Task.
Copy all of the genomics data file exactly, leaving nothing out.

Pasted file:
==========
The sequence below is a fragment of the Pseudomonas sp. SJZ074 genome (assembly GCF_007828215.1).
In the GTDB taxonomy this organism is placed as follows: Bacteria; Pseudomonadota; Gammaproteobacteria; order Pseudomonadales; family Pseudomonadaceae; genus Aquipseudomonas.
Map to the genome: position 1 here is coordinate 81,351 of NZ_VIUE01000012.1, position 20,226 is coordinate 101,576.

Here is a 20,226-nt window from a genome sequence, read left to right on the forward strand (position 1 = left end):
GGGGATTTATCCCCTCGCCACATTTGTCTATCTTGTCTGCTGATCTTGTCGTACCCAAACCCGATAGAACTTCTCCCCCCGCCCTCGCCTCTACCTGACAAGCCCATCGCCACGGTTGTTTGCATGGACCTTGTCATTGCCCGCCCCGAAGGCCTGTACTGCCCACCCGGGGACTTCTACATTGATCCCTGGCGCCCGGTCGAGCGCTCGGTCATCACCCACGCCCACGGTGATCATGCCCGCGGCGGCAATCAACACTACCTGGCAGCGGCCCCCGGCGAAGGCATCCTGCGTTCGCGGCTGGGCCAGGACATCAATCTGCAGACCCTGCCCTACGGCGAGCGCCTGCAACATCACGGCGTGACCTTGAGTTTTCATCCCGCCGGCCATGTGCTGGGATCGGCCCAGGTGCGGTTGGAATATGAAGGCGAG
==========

The sequence below is a fragment of the Pseudomonas sp. SJZ074 genome (assembly GCF_007828215.1).
In the GTDB taxonomy this organism is placed as follows: Bacteria; Pseudomonadota; Gammaproteobacteria; order Pseudomonadales; family Pseudomonadaceae; genus Aquipseudomonas.
Map to the genome: position 1 here is coordinate 81,351 of NZ_VIUE01000012.1, position 20,226 is coordinate 101,576.

Here is a 20,226-nt window from a genome sequence, read left to right on the forward strand (position 1 = left end):
GGGGATTTATCCCCTCGCCACATTTGTCTATCTTGTCTGCTGATCTTGTCGTACCCAAACCCGATAGAACTTCTCCCCCCGCCCTCGCCTCTACCTGACAAGCCCATCGCCACGGTTGTTTGCATGGACCTTGTCATTGCCCGCCCCGAAGGCCTGTACTGCCCACCCGGGGACTTCTACATTGATCCCTGGCGCCCGGTCGAGCGCTCGGTCATCACCCACGCCCACGGTGATCATGCCCGCGGCGGCAATCAACACTACCTGGCAGCGGCCCCCGGCGAAGGCATCCTGCGTTCGCGGCTGGGCCAGGACATCAATCTGCAGACCCTGCCCTACGGCGAGCGCCTGCAACATCACGGCGTGACCTTGAGTTTTCATCCCGCCGGCCATGTGCTGGGATCGGCCCAGGTGCGGTTGGAATATGAAGGCGAG